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Aishwarya Rai Bachchan seldom fails to surprise. So when the actor delivered a baby last month, she raised quite a few eyebrows. And one of the reasons people were taken aback was the fact that despite being in her thirties, she had a normal delivery — a phenomenon that is becoming increasingly rare among urban Indians.

And it’s not always because they are — as the saying goes — too posh to push. Often, they are not given a choice. Take Sangeeta Chakrabarti, a 30-year-old lecturer in Calcutta, who was nudged into having a planned Caesarean section (CS) when she gave birth to her child earlier this year. “I didn’t have any health complication. But right from day one, my gynaecologist started organising my Caesarean operation — which hospital I should go to, the delivery date and what the cost could be,” says Chakrabarti, who describes the doctor’s directions as “gentle and systematic brainwashing”.

Chakrabarti’s complaint is an oft-heard tale, but CS deliveries are increasingly on the rise in India. The World Health Organization (WHO), in its latest report on CS deliveries in nine Asian countries, reveals that the current Indian CS rate is 17.8 per cent of all deliveries, higher than its recommended average of 15 per cent.

“In any population, the C-section should not be more than 5-15 per cent of the total number of deliveries. But in many Indian states, it is much more than the accepted rate,” says K.S. James, head of the population research centre at the Bangalore-based Institute for Social and Economic Change (ISEC).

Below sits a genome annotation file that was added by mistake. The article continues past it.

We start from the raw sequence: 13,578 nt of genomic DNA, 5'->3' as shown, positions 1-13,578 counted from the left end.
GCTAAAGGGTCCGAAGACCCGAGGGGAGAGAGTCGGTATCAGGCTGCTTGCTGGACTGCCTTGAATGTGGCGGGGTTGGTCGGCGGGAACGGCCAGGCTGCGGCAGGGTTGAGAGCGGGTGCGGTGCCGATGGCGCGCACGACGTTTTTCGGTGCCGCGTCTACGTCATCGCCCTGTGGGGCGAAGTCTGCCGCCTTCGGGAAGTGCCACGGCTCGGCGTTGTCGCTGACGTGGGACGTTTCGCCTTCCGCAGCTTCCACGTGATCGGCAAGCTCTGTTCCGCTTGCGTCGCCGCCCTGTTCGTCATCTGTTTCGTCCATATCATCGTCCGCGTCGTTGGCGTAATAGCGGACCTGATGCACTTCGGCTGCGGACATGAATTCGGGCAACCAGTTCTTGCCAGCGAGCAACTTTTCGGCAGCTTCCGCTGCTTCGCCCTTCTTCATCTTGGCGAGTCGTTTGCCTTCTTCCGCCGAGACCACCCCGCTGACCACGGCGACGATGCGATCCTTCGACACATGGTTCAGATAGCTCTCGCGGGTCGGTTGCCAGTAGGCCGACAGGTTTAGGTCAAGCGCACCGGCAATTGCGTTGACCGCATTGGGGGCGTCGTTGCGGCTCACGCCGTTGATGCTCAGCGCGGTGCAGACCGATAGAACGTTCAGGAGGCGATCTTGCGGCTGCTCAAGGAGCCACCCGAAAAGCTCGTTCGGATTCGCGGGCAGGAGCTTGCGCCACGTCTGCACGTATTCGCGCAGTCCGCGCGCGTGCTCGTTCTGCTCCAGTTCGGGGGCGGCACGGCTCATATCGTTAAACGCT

Doctors are meant to advise a C-section in special cases. “A Caesarean section should be done only when there is a medical indication to improve the outcome for the mother or the baby,” the WHO says.

But increasingly, it is being recommended on dubious grounds. “Women across India often complain they were persuaded to go for C-sections even though they felt they could deliver normally,” says Neha Madhiwala, health activist and co-ordinator, Centre for Studies in Ethics and Rights, Mumbai.

What not many would-be parents know is that a C-section can lead to serious complications. Chakrabarti, for instance, was not informed about the risks involved, which included haemorrhage and lingering abdominal pain. “At the end of the day, C-section is abnormal — we make an incision into the abdomen to get the baby out,” says Dr Subhas C. Biswas, professor, gynaecology and obstetrics department, SSKM Hospital, Calcutta. “So like any surgery, this procedure can lead to medical complications, including an adverse reaction to anaesthesia. Other risks include hernia and embolus formation (a blood clot in the vein).”

There are long-term effects too. “The risk of a mother requiring hysterectomy is 10 times greater after CS than in a vaginal delivery. The risk of mortality goes up several times when compared to vaginal delivery,” says an Indian Journal of Medical Research study (2006). For babies, a C-section could result in increased incidence of allergies and asthma in childhood and adult life and possible neurological disorders, experts say.

Would-be mothers in West Bengal have more reason to be worried. The state has the highest CS rate in private facilities among all the states, as revealed by a study conducted by ISEC, based on government data. Bengal has a 50.3 per cent rate, followed by Himachal Pradesh with 43.9 per cent and Andhra Pradesh with 42.8 per cent.

The overall CS rate in Bengal rose from 3.3 per cent in 1992-93 to around 19 per cent in 2009-10. The authorities say the private sector is where the CS rate is rising more alarmingly.

“The CS rate in the private sector can be higher than 40 per cent while in public hospitals it is around 12 per cent on an average,” says Dr J. Chaki, joint director, health and family welfare department, West Bengal.

So what has caused this steep rise? Health activists believe that C-section deliveries are on the rise because they are convenient for the doctor — and lucrative for the hospital.